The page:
AgriVisor Market Recap

Friday, February 14, 2020
Much of today’s session was spent with the market consolidating ahead of the long holiday weekend as exchanges will be closed Monday for President’s Day. When trade resumes next week all eyes will be on China to see buying perks following the start date for the Phase 1 trade agreement. Trade will also key in on the Ag Outlook Forum in Washington that will release its data on Thursday and Friday. The coronavirus remains a market topic and tempered any attempt at a rally today as even though experts claim the disease is under control, in just the past 24 hours there were 5,090 fresh cases and 121 deaths from the virus reported. 

Baseline estimates for US trade for the next five years was released by the USDA today. The world market share of corn is forecast to decrease from 29.5% last year to 29% this year and then rebound to 30% for the next five years. The US share of the world soybean market is expected to range from 34% to 35% as competition from South America increases. The share of the market on wheat is forecast to hold between 12% and 13% over this time. Cash values on all three are expected to hold near today’s levels for the next decade according to USDA forecasters. 

The long-awaited implementation period for the Phase 1 trade agreement has ended and trade is now waiting for indications of actual Chinese demand. While hoped for, it is unlikely we will see a sudden increase in Chinese buying given the ongoing coronavirus concerns. The fact Brazil is considerably cheaper than the US on soybeans is also unlikely to bring the US immediate export interest. Phase 1 also failed to erase all tariffs between the two countries which remains an issue. These will reportedly be repealed in Phase 2, but there is no timeline for when that may take place. 

Private analysts in South America have started to update their production estimates. The Brazilian firm Agroconsult has raised its soybean crop projection to 126.3 million metric tons. This compares to the 125 mmt projection the USDA made this week. For corn the firm is projecting a similar number to the USDA at 100.8 mmt. This corn number depends heavily upon the Safrinha crop though, and there remain thoughts that will not be as large as predicted.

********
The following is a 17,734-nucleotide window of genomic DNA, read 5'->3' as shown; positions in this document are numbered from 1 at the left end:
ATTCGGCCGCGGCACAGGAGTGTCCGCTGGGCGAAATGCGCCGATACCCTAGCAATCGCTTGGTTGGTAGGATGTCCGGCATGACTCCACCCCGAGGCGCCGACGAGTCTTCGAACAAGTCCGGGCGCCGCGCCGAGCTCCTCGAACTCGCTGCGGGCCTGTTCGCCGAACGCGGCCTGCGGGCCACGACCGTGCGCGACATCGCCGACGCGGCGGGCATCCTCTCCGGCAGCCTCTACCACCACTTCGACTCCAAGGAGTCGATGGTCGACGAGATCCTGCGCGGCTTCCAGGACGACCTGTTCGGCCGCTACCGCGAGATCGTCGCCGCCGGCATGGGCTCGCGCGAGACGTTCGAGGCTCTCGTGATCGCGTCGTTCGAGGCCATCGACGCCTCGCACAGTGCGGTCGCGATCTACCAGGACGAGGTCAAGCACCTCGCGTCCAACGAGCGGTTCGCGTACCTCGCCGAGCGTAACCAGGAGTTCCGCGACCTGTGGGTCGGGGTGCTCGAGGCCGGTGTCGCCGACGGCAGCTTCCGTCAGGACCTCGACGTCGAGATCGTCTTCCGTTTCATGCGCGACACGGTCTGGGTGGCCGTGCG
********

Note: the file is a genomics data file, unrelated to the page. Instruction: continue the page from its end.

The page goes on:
Economists in Brazil are not as positive on their soybean export potential. Improved trade relations between the United States and China and a reduction to global soybean demand are anticipated to cut into Brazil’s soybean exports. Last year Brazil exported 58 mmt of soybeans but this year that total may be no more than 54 mmt. 

Argentine officials have also updated that country’s corn and soybean projections, increasing them 1 mmt from previous projections. The Rosario Grain Exchange is predicting an Argentine soybean crop of 55 mmt, slightly above the 53 mmt the USDA is projecting. Corn production estimates from both groups are at 50 mmt. Argentina has benefitted from favorable weather in recent weeks and these numbers could easily increase. 

While we do not normally hear about Canadian soybean production, sources in the country announced today they will likely cut back on production this coming year. Canada has struggled with less than perfect weather for soybean production in recent years and yields have suffered. Regions of Canada that would normally produce soybeans at 40 bushels per acre have seen yields drop to just 30 bpa in recent years. Others are struggling to yield much above 10 to 20 bpa. Farmers in these areas will shift production to alternative crops better suited for the regions. 

Chinese officials have released another portion of its government stored pork. Today’s release totaled 14,000 metric tons as the country continues to fight low production from the African Swine Fever outbreak. Releases of government pork since January 1st have totaled 133,000 mt, with total reserves being released at 264,000 mt. It is quite likely China will need to make imports to replenish these reductions, but when is the question.